Since 1996, the EU has recognized 2⁰C as the maximum allowable global temperature increase by 2100 – anything more would be catastrophic. Since then, reams of legislation have been written with this as a target. Now, there’s only one small problem – two thirds of the countries who agreed to the target have come to the conclusion that 1.5⁰C is a more realistic number if we would hope to avoid irreversible damage. Petra Tschakert, a climatologist from Penn State University, discussed the changes in copious detail at the latest Conference of the Parties (COP20) meeting in Lima, Peru. Her structured expert dialogues have been published in the journal Climate Change Responses.
“Best evidence, though, comes from terrestrial ecosystems, suggesting significant differences in projected risk between 1.5°C and 2°C, especially in the Polar Regions, high mountain areas, and the Tropics. As for coral reefs, a temperature rise capped at <1.5°C would be needed to protect at least 50% of all existing coral reefs. From the perspective of human and agricultural systems, the difference between a 1.5°C and 2°C global temperature increase is distinctly more difficult to assess as global average conditions become fuzzy when applied to local levels where impact studies are most abundant,” said Tschakert.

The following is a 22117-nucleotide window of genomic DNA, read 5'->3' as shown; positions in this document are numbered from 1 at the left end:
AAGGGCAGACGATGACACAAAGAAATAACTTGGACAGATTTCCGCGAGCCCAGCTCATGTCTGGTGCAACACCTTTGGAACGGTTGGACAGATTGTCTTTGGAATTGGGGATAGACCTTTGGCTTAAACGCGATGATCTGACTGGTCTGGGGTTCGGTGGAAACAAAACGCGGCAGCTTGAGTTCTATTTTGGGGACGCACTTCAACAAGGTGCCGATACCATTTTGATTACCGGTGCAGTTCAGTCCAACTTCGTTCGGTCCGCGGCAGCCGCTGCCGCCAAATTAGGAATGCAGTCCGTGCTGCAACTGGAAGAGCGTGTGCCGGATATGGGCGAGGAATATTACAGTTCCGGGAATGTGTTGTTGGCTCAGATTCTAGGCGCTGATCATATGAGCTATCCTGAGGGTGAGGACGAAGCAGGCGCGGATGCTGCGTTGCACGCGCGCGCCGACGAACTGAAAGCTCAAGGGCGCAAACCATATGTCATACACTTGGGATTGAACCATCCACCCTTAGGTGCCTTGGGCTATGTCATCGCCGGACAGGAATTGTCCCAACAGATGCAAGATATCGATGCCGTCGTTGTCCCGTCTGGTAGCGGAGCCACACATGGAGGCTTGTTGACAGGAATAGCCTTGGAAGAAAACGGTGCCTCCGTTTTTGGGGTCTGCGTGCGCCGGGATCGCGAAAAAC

The seemingly arbitrary 2⁰C actually has roots in the 1960s and 70s, when climatologists figured that a doubling of the then-current atmospheric CO2 levels would result in a 2⁰C increase. That number incorporates data from pre-industrial times, and for reference the average global temperature has already risen about 0.85⁰C since the industrial revolution.
The 2⁰C figure was a feature in policy debates from then on, and by 2009 it was ratified as an official global target for greenhouse gas emission reductions at the COP15 in Copenhagen in 2009. Since then, a whopping 70% of participating countries have come to the conclusion that 2⁰C would be unsafe for their communities. Many of these countries are low- and middle-income nations near the equator (Caribbean nations in particular), who are more likely to feel the effects of even small changes in the average global temperature.
For now, though, the Intergovernmental Panel on Climate Change (IPCC) is nowhere near revising their climate change targets. Instead, they’re arguing over lines on a graph.
“Moreover, fierce debates erupted over the visual highlighting of certain temperature targets in the graphic. The draft version of the figure included two dotted horizontal lines, one at 2°C and the other at 4°C. Again, St. Lucia, supported by Dominica, Jamaica, Tuvalu, Cuba, Mali, France, and then also Germany, requested a third dotted line at 1.5°C, arguing that this line would be highly policy-relevant. Yet, others considered it policy-prescriptive and hence inappropriate for the IPCC whose mandate it is to be no more than policy-relevant,” Tschakert wrote.
So, here we are. Many countries argue that the .5⁰C difference could be more significant than it sounds, but the UN is nowhere near revising their policy just yet.